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Germany's Olaf Scholz meets Erdogan amid Ukraine crisis

March 14, 2022

German Chancellor Scholz met with his Turkish counterpart days after Turkey hosted high-level talks between Ukraine and Russia.

German Chancellor Olaf Scholz speaks during a press conference in Berlin
Germany is hoping to end Russia's invasion of Ukraine through diplomacyImage: Odd Andersen/Pool/AP/picture alliance

Talks between German Chancellor Olaf Scholz and Turkish President Recep Tayyip Erdogan concluded on Monday, with Erdogan casting doubt on future weapons sales from Russia.

While speaking in Ankara, Scholz said that Russia was isolating itself from other countries as a result of the war in Ukraine.

"With every day, with every bomb, Putin distances himself further from the international community," Scholz said.

Scholz told Russia to end the invasion, saying that "there can only be a diplomatic solution."

What did Scholz say?

"President Erdogan and myself are in absolute agreement that the violent military conflict in Ukraine must be condemned and that we want to see a ceasefire as soon as possible," Scholz said following the talks.

Scholz said that both Turkey and Germany have supported Ukraine with weapons and thanked Ankara for closing the Bosphorus — the small strait controlled by Turkey that acts as a passage between the Mediterranean Sea and the Black Sea — to warships.

Scholz also brought up the "differences" between German and Turkish policy that sometimes put bilateral relations under strain, such as "rule of law, human rights, or the perspectives of German citizens who are either arrested in prison or not allowed to leave homes."

"I think we've achieved a bit of movement there and I hope that we will find a mutually beneficial solution to these differences," the German chancellor said.

What did Erdogan say?

"We need to accelerate diplomatic efforts. Turkey will do its best to bring together both parties," Erdogan told the press conference, also pointing out the previous meeting between the Russian and Ukrainian foreign ministers that was organized by Ankara.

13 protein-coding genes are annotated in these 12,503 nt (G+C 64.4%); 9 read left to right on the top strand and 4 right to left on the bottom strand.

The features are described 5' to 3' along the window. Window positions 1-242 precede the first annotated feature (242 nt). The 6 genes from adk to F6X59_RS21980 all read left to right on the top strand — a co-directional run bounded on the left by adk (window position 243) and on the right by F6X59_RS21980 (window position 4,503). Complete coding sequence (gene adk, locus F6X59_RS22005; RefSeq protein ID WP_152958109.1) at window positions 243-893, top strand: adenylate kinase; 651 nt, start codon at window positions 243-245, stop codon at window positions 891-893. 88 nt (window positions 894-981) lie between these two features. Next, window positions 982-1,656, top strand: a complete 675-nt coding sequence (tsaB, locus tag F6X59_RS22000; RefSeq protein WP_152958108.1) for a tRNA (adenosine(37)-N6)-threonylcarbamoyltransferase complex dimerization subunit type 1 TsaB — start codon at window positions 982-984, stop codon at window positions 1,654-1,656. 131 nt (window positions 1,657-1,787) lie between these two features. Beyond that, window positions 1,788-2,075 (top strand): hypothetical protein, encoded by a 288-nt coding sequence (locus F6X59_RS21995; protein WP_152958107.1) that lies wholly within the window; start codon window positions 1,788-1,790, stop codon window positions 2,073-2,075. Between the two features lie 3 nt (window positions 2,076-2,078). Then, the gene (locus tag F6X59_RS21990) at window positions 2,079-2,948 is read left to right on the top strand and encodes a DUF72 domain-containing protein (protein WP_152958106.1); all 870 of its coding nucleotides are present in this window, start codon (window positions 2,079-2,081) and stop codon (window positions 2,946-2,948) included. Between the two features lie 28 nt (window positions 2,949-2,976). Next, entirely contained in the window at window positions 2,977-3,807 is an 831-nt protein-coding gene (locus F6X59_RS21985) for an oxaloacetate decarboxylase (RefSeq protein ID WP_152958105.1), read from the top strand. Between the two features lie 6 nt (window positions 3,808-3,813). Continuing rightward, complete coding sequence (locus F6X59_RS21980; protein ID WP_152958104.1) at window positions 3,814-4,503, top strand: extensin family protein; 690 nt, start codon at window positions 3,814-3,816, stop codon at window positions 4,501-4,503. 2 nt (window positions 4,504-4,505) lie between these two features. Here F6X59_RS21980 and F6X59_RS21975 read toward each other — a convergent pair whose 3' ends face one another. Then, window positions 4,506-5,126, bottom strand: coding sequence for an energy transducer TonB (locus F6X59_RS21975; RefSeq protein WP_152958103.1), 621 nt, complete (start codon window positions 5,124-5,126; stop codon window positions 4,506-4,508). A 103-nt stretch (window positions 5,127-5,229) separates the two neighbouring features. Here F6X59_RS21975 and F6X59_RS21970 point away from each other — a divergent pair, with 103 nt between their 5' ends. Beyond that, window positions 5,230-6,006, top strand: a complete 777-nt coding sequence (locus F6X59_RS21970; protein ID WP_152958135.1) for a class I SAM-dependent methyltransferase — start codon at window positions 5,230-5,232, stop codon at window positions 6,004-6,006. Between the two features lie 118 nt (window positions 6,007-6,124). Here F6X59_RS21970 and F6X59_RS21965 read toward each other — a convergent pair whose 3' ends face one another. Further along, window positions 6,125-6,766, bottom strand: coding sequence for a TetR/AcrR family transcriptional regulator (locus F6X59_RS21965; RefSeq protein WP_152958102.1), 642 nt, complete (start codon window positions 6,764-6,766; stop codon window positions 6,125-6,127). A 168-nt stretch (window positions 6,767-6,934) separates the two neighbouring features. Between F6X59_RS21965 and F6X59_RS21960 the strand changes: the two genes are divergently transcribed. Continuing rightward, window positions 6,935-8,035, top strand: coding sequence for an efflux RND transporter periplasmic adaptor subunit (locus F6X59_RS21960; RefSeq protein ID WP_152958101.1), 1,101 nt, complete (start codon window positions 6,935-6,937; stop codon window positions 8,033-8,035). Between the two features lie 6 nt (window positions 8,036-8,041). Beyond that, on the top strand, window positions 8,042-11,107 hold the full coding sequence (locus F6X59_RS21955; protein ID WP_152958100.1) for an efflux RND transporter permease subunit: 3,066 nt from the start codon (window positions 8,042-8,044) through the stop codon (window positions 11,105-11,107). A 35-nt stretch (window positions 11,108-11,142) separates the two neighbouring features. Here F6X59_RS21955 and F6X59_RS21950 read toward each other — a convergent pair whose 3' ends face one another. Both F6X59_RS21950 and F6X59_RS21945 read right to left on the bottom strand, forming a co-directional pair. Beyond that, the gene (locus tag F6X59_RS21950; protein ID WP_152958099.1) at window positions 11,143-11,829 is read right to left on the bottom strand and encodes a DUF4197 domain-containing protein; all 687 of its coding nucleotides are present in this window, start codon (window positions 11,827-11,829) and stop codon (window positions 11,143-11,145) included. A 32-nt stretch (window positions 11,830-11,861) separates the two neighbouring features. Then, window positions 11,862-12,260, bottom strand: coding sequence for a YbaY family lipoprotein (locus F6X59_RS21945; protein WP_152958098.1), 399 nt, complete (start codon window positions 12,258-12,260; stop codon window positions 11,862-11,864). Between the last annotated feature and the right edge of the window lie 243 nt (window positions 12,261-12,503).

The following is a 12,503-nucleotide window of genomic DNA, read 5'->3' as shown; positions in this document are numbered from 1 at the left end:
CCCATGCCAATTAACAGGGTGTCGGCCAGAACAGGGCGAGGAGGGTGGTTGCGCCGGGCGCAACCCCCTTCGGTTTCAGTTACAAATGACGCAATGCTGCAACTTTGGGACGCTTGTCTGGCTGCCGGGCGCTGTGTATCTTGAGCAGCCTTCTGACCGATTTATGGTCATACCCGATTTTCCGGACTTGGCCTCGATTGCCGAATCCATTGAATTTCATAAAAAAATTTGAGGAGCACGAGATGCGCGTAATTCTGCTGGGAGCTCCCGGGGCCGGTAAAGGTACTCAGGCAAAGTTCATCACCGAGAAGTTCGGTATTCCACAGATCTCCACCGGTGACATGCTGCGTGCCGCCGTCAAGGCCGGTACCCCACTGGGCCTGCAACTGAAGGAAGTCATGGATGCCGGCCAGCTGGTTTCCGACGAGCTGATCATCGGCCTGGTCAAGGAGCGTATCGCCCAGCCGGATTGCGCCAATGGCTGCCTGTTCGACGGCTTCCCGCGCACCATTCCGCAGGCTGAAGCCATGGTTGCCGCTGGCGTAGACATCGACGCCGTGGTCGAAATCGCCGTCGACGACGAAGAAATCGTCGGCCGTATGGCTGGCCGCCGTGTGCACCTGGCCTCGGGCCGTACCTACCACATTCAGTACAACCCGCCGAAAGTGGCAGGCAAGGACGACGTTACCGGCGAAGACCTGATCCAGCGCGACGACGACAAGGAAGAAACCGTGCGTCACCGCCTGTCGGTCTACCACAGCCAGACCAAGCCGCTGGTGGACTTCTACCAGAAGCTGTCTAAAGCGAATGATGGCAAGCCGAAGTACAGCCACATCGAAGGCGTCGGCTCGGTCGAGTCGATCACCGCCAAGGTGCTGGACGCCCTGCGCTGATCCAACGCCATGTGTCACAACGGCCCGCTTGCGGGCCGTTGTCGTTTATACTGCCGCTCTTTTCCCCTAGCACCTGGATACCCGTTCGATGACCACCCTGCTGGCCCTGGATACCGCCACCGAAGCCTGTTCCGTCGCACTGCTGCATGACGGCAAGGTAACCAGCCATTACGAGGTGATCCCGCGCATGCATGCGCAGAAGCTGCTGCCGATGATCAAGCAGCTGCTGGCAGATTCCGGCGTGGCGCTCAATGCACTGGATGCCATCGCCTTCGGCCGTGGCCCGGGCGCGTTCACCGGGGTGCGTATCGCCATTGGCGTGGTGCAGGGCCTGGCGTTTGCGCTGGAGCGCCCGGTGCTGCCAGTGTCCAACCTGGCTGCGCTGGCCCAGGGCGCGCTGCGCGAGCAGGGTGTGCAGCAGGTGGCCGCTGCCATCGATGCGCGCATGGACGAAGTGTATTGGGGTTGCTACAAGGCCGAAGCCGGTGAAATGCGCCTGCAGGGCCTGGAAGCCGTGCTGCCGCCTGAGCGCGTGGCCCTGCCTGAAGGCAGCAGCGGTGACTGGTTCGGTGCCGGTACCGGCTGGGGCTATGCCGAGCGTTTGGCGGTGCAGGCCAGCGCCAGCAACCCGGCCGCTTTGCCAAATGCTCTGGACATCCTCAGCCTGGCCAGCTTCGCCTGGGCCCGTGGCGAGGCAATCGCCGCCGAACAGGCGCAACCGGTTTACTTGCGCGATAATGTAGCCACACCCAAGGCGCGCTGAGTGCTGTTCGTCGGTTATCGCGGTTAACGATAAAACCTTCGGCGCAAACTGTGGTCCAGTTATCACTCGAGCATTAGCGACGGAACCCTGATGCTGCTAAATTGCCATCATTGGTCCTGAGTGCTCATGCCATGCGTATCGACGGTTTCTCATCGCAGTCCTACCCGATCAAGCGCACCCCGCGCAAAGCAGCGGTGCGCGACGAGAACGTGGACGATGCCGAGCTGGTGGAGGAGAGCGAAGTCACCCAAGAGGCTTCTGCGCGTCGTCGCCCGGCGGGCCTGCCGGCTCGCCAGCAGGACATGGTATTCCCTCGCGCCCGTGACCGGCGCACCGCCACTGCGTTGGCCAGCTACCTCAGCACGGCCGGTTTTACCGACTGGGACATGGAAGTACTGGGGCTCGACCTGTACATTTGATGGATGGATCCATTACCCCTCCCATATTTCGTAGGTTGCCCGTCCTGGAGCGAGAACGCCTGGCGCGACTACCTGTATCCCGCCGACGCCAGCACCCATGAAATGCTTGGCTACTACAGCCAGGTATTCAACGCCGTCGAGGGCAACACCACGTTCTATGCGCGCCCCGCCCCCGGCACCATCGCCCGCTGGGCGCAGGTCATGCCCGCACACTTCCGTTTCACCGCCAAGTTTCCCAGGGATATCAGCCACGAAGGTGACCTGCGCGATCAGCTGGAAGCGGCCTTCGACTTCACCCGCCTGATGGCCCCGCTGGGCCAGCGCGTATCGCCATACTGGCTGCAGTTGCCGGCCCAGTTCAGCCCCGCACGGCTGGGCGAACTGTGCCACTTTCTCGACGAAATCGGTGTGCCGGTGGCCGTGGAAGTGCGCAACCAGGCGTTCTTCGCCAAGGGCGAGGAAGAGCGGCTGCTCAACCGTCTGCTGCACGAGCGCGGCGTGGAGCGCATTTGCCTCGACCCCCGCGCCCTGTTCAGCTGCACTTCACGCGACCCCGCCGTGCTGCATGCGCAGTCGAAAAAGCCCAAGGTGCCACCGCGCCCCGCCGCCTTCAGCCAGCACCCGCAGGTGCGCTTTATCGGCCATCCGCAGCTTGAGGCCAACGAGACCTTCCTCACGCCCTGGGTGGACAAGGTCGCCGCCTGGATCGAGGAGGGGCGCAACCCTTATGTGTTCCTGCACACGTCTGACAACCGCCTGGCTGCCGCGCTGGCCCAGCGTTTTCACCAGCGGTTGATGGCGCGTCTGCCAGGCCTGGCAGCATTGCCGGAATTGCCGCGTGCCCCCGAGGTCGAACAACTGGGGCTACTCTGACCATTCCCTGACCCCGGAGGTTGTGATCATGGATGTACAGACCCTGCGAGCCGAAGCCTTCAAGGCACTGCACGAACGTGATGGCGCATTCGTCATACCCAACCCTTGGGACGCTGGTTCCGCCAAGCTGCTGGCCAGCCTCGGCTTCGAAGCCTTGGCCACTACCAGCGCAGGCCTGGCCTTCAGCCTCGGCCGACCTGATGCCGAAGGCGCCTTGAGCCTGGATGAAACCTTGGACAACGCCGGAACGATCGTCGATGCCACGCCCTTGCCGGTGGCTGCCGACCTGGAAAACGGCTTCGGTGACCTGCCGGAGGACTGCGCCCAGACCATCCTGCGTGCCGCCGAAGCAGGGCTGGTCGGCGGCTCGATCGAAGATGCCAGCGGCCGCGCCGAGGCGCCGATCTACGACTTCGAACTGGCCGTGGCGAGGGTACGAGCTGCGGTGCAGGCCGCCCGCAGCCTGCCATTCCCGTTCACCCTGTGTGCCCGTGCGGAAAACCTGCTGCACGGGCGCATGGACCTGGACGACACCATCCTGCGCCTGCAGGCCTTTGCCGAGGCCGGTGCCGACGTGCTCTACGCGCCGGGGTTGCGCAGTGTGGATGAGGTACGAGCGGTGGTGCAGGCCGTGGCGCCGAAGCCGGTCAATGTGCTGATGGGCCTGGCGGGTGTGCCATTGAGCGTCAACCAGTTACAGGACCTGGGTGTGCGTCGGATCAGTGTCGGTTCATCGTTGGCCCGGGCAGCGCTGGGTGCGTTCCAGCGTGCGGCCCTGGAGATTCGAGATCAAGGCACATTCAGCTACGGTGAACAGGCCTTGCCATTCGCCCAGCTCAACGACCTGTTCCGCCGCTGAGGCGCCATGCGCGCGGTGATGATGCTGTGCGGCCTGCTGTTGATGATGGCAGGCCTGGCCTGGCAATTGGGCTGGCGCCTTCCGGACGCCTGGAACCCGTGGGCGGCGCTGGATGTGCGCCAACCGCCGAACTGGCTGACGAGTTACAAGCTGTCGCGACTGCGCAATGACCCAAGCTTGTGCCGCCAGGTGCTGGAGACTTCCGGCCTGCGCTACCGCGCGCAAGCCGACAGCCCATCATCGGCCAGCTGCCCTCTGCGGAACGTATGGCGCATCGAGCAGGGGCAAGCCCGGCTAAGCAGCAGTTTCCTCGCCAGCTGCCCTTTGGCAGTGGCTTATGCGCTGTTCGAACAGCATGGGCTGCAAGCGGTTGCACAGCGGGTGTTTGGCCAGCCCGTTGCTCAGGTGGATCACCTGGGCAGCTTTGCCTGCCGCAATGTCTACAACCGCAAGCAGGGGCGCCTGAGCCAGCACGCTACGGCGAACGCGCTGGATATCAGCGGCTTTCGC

The Turkish president also spoke about the two countries' economic ties.

"Germany is an important partner in terms of imports and exports," he said, adding that bilateral commerce between the two reached $38 billion (€34.62 billion) in 2020. "We are determined to make this $50 billion."

He also highlighted the important role played by Germany in Turkey's tourism sector, a role shared with Russia. The US sanctioned Turkey in 2020 after the NATO member state purchased S-400 missile defense systems from Russia.

What do we know so far about the visit?

Russia's invasion of Ukraine dominated the talks between the two leaders. Turkey has positioned itself as a mediator in the conflict, as it has maintained relatively friendly relations with both Kyiv and Moscow.

Scholz and Erdogan gave a joint press conference after the talks.

Last week, the foreign ministers of Ukraine and Russia met in Antalya, the first such summit since the war began. Although the talks failed to bring about much change, Turkey touted it as a success that they happened at all.

Ankara's role in the war has led to improved relations with several countries with whom ties have been tense in recent years, including Greece, Israel, and the United States.

How are German-Turkish relations at the moment?

Although Germany and Turkey are both members of NATO and have close economic ties, their relationship has been strained in recent years.  

Erdogan has increasingly cracked down on domestic opposition within Turkey following a coup in 2016, drawing condemnation from Berlin. The government's moves against the opposition include the incarceration of German-Turkish journalist Deniz Yücel.

Germany in recent months has also called for the release of detained activist Osman Kavala. Turkey has refused to let go of the prominent philantropist, despite a European Court of Human Rights ruling.  

ab, es/wd (AFP, dpa)